Six pre-kindergarten students sit in a circle discussing the frogs they learned about last week. Their teacher looks down at them and smiles; this is a sign of progress.
Heather LeMay does not teach a typical class at Southside Elementary in Johnson City, Tennessee. She teaches children with disabilities.
“In pre-k, it’s mostly how to acquire knowledge,” LeMay said. “My goal is to make them kindergarten-ready by making sure that they can function.”
Since 1990, the Individuals with Disabilities Education Act guarantees a “free, appropriate, public education” to any disabled child from age 3 to 21. However, the program determining a child’s eligibility for such services is becoming more rigorous.
“Before, you could just make a referral, and that was it,” LeMay said. “There was a huge over identification of students who just didn’t need [special education services].”
Before starting at Southside, LeMay spent three years at West High School in Morristown, Tennessee, as a Comprehensive Development Classroom teacher. A CDC classroom is reserved for students with severe disabilities. Through both experiences, she saw where there was a problem.
“If you’re in CDC, you’ve pretty much been there your whole life, and that really didn’t sit well with me,” LeMay said. “The only reason those students were in my [high school] class was because someone didn’t make a better choice for them when they were younger.”
LeMay transitioned to pre-k special education with that knowledge in mind. Every afternoon she attends a school and meets with parents who think their 2-year-olds are delayed. LeMay then conducts evaluations on the children so she can tell if they qualify for her program.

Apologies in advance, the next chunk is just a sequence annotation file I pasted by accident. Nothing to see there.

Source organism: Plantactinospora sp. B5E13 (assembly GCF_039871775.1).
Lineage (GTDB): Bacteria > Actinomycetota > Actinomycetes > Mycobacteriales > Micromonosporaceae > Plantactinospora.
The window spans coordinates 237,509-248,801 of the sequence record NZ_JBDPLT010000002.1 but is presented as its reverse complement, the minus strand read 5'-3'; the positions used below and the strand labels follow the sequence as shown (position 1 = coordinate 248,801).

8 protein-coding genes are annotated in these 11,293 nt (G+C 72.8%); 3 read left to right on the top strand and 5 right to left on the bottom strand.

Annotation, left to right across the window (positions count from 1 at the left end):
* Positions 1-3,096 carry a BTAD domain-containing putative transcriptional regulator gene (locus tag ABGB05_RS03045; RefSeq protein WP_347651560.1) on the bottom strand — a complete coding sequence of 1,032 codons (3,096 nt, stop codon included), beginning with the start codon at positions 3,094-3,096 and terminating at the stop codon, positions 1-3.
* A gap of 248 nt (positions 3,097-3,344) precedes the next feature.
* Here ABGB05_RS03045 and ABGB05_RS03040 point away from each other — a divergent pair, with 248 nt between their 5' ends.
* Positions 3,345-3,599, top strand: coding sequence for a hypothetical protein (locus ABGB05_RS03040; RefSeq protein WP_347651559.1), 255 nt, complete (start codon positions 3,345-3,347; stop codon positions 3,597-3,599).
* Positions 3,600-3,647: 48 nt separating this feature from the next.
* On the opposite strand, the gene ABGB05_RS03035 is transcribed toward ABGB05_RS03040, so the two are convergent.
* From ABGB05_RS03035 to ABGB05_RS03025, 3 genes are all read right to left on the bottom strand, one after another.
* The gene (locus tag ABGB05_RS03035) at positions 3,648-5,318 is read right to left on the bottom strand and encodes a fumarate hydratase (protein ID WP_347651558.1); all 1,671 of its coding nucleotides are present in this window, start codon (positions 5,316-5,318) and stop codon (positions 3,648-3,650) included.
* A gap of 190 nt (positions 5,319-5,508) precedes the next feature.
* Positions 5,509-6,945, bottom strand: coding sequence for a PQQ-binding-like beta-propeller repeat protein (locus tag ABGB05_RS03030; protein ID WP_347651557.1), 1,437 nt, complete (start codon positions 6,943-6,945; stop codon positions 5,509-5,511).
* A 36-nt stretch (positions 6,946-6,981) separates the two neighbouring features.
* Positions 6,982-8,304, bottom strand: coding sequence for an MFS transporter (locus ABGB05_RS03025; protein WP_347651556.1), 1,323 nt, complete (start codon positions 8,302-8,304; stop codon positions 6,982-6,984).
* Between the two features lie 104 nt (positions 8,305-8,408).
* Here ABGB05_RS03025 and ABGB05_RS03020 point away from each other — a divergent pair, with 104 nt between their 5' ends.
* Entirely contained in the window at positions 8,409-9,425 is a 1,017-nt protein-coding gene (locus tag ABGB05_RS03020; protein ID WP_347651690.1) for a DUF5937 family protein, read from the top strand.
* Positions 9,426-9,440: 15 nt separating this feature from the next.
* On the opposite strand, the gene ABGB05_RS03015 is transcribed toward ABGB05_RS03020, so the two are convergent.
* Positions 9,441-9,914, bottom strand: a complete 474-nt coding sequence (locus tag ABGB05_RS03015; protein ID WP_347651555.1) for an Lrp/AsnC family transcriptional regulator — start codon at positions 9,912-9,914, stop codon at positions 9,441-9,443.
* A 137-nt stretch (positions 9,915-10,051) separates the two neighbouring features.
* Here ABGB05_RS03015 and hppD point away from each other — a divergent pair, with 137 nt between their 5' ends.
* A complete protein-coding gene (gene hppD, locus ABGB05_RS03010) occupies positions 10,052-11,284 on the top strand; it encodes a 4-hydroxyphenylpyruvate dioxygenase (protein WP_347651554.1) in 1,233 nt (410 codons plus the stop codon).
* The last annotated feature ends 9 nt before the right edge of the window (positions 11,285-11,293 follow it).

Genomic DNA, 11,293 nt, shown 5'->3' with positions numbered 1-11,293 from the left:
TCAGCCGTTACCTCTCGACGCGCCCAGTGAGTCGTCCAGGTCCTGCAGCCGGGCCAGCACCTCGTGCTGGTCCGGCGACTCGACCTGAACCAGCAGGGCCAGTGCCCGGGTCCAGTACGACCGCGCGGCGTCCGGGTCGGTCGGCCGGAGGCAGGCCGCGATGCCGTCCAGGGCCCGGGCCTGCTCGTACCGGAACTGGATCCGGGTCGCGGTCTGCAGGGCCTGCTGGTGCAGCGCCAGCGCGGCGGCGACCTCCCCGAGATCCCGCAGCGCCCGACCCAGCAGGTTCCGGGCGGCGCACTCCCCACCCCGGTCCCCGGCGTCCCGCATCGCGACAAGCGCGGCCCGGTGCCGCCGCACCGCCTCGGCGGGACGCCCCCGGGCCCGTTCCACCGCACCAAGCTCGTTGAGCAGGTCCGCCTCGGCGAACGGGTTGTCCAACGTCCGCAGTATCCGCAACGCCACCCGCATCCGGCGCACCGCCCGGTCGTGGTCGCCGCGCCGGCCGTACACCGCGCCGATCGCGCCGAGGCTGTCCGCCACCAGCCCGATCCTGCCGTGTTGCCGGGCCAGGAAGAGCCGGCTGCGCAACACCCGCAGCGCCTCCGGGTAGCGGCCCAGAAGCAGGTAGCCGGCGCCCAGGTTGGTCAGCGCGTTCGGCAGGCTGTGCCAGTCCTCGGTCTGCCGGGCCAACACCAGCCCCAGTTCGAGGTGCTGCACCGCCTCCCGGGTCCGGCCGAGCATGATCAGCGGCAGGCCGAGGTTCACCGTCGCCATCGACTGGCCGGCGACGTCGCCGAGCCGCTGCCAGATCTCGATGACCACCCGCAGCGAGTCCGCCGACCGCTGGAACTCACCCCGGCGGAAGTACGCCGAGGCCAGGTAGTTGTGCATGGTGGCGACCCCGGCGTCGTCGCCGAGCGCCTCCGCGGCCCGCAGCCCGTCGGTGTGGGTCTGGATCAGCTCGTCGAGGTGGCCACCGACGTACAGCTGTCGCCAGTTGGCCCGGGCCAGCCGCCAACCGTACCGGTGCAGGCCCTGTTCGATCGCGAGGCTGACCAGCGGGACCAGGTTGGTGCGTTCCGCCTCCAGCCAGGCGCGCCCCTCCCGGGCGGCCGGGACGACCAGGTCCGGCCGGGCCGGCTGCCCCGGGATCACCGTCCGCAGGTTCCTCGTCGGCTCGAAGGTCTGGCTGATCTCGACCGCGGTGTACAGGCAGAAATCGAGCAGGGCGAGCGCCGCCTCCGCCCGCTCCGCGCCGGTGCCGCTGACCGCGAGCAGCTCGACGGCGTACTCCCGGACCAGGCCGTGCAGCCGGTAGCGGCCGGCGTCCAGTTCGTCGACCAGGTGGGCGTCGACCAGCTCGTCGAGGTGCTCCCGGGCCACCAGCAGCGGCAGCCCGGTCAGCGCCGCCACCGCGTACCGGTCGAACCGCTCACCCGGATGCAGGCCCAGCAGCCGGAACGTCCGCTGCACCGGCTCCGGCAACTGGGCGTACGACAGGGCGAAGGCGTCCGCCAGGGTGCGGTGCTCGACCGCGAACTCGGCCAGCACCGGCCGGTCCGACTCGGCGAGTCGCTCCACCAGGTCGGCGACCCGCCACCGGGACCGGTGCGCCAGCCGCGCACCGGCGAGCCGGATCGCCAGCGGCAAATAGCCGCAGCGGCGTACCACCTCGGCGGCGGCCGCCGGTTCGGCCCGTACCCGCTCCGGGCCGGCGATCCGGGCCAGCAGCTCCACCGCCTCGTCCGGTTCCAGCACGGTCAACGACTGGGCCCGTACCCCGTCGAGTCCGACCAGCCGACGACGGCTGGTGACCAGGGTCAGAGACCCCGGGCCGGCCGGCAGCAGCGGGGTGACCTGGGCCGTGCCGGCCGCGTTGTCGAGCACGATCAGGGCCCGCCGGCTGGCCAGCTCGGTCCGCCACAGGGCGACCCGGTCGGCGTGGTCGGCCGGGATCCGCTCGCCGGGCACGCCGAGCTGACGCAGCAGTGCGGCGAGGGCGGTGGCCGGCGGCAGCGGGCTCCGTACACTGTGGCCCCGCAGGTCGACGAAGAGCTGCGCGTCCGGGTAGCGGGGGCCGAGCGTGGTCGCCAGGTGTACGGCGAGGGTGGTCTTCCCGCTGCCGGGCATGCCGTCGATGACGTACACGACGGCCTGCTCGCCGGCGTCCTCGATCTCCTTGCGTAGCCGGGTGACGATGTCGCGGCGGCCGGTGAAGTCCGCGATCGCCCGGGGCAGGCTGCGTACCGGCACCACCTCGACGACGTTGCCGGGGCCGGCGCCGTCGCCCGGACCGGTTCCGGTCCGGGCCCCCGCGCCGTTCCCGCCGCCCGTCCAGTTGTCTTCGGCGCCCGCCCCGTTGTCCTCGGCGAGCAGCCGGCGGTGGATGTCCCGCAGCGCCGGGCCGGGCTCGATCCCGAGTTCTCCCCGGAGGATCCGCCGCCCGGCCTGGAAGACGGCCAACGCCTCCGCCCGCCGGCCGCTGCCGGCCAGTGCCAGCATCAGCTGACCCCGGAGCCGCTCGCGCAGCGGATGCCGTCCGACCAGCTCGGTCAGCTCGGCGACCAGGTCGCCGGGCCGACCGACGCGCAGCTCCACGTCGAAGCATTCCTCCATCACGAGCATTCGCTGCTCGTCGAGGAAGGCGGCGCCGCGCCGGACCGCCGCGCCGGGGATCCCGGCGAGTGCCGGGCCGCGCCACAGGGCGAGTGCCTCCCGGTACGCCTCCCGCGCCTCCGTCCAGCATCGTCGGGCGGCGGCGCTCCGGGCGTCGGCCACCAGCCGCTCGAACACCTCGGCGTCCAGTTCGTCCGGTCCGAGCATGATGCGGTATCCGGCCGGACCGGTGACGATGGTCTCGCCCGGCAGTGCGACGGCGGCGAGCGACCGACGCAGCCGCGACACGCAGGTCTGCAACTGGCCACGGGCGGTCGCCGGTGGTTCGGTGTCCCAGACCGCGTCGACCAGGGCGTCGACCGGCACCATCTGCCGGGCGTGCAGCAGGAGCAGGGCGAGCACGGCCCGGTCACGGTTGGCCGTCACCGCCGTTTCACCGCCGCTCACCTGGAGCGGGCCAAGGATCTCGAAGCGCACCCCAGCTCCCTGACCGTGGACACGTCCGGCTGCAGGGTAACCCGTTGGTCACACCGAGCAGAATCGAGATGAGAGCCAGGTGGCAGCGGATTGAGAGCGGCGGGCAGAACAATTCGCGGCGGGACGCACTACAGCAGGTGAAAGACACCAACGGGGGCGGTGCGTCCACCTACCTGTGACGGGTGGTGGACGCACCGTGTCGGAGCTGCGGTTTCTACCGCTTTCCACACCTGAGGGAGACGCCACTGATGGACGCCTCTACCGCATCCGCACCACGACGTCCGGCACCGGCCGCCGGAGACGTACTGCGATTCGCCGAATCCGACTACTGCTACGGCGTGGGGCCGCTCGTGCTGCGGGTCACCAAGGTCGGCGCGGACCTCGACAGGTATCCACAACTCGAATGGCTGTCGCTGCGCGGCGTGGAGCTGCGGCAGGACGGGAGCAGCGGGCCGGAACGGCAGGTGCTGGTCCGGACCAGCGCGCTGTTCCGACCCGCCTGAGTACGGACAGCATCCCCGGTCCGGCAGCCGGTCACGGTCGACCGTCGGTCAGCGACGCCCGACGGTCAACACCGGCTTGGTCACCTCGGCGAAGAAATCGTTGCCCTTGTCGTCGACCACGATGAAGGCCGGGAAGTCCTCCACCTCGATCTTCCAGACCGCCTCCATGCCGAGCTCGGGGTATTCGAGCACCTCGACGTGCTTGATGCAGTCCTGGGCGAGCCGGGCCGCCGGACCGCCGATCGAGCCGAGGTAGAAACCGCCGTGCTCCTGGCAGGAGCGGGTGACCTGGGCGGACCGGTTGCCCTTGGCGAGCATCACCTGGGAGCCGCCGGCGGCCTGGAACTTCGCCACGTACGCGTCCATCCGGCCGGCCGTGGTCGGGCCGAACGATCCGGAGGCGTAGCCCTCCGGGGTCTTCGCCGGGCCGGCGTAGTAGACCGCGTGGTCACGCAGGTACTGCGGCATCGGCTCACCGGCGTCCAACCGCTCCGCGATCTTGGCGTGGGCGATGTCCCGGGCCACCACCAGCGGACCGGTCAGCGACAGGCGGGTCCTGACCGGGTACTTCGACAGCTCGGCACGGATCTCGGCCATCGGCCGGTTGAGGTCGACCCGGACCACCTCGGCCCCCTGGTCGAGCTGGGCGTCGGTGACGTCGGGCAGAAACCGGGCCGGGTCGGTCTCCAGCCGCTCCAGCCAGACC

“If [the children] get early intervention services, the school is required by the state to have a plan for them ready to go when they turn 3,” LeMay said. “There can’t be any lapse in services.”
Children who do not qualify for services are referred to the Head Start Program. It is possible that these children may still have health impairments, but they are not low-functioning enough to receive extra care outside a normal school environment.
“It’s not that they can’t function in a classroom,” LeMay said. “They just need a little extra help.”
For these students, a 504 Plan is made. This accommodates a child with impairments, such as an Attention Deficit Disorder and Cerebral Palsy. Students may be given extended time on state exams or preferential seating in the classroom.
If a child does qualify, LeMay immediately begins to make an Individualized Education Plan for success.
“An IEP is for students with a disability that impedes their learning in a regular classroom setting,” LeMay said. “You have to make goals for every deficit area.”
LeMay’s classroom is not focused around worksheets or bookwork. She uses multi-step activities that require more thinking.
“I try to do a multi-sensory every day,” LeMay said. “And I try to hit every type of learner. Even if you’re not that type of learner, you’re still getting that content over and over again.”